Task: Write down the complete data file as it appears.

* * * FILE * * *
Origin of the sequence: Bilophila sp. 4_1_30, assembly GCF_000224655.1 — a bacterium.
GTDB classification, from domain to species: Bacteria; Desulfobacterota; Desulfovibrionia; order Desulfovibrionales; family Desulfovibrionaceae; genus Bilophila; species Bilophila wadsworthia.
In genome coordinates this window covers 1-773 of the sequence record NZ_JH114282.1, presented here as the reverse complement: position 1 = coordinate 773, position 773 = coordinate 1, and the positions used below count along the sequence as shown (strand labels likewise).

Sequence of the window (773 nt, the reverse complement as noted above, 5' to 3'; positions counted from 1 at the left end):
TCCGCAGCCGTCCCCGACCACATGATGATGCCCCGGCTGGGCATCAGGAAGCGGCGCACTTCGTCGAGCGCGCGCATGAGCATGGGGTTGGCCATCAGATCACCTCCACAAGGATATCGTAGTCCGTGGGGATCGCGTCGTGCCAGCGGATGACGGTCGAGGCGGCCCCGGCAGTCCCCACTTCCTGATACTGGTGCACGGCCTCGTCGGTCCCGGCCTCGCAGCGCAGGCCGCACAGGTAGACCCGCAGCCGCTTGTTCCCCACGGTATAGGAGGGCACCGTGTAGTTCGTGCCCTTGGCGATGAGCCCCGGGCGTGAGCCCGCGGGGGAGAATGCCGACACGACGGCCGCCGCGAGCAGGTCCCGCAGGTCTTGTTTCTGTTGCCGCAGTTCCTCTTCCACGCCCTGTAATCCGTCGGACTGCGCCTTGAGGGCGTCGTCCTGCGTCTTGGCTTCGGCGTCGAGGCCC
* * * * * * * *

Origin of the sequence: Bilophila sp. 4_1_30, assembly GCF_000224655.1 — a bacterium.
GTDB classification, from domain to species: Bacteria; Desulfobacterota; Desulfovibrionia; order Desulfovibrionales; family Desulfovibrionaceae; genus Bilophila; species Bilophila wadsworthia.
In genome coordinates this window covers 1-773 of the sequence record NZ_JH114282.1, presented here as the reverse complement: position 1 = coordinate 773, position 773 = coordinate 1, and the positions used below count along the sequence as shown (strand labels likewise).

Sequence of the window (773 nt, the reverse complement as noted above, 5' to 3'; positions counted from 1 at the left end):
TCCGCAGCCGTCCCCGACCACATGATGATGCCCCGGCTGGGCATCAGGAAGCGGCGCACTTCGTCGAGCGCGCGCATGAGCATGGGGTTGGCCATCAGATCACCTCCACAAGGATATCGTAGTCCGTGGGGATCGCGTCGTGCCAGCGGATGACGGTCGAGGCGGCCCCGGCAGTCCCCACTTCCTGATACTGGTGCACGGCCTCGTCGGTCCCGGCCTCGCAGCGCAGGCCGCACAGGTAGACCCGCAGCCGCTTGTTCCCCACGGTATAGGAGGGCACCGTGTAGTTCGTGCCCTTGGCGATGAGCCCCGGGCGTGAGCCCGCGGGGGAGAATGCCGACACGACGGCCGCCGCGAGCAGGTCCCGCAGGTCTTGTTTCTGTTGCCGCAGTTCCTCTTCCACGCCCTGTAATCCGTCGGACTGCGCCTTGAGGGCGTCGTCCTGCGTCTTGGCTTCGGCGTCGAGGCCC